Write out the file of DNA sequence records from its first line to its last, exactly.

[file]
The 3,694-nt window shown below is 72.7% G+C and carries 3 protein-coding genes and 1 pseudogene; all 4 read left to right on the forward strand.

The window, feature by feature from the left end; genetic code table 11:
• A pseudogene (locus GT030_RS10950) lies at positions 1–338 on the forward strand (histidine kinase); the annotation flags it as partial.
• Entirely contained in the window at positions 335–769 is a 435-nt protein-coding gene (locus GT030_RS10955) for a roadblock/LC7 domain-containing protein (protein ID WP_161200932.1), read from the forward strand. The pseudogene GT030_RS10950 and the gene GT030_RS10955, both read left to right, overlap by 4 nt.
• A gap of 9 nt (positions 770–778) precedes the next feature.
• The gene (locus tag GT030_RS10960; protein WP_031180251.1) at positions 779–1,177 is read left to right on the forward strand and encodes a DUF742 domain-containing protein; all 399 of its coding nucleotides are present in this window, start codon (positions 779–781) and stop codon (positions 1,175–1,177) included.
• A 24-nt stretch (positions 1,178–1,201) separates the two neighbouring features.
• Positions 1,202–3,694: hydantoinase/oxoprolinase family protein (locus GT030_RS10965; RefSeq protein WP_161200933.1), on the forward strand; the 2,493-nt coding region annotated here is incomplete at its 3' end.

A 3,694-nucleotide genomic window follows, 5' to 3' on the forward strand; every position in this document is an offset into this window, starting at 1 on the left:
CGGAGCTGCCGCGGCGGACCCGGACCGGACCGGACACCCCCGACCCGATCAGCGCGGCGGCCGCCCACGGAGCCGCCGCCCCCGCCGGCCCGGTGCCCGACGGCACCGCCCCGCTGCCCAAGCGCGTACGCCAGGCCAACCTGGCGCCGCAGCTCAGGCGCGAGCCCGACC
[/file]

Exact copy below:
The 3,694-nt window shown below is 72.7% G+C and carries 3 protein-coding genes and 1 pseudogene; all 4 read left to right on the forward strand.

The window, feature by feature from the left end; genetic code table 11:
• A pseudogene (locus GT030_RS10950) lies at positions 1–338 on the forward strand (histidine kinase); the annotation flags it as partial.
• Entirely contained in the window at positions 335–769 is a 435-nt protein-coding gene (locus GT030_RS10955) for a roadblock/LC7 domain-containing protein (protein ID WP_161200932.1), read from the forward strand. The pseudogene GT030_RS10950 and the gene GT030_RS10955, both read left to right, overlap by 4 nt.
• A gap of 9 nt (positions 770–778) precedes the next feature.
• The gene (locus tag GT030_RS10960; protein WP_031180251.1) at positions 779–1,177 is read left to right on the forward strand and encodes a DUF742 domain-containing protein; all 399 of its coding nucleotides are present in this window, start codon (positions 779–781) and stop codon (positions 1,175–1,177) included.
• A 24-nt stretch (positions 1,178–1,201) separates the two neighbouring features.
• Positions 1,202–3,694: hydantoinase/oxoprolinase family protein (locus GT030_RS10965; RefSeq protein WP_161200933.1), on the forward strand; the 2,493-nt coding region annotated here is incomplete at its 3' end.

A 3,694-nucleotide genomic window follows, 5' to 3' on the forward strand; every position in this document is an offset into this window, starting at 1 on the left:
CGGAGCTGCCGCGGCGGACCCGGACCGGACCGGACACCCCCGACCCGATCAGCGCGGCGGCCGCCCACGGAGCCGCCGCCCCCGCCGGCCCGGTGCCCGACGGCACCGCCCCGCTGCCCAAGCGCGTACGCCAGGCCAACCTGGCGCCGCAGCTCAGGCGCGAGCCCGACC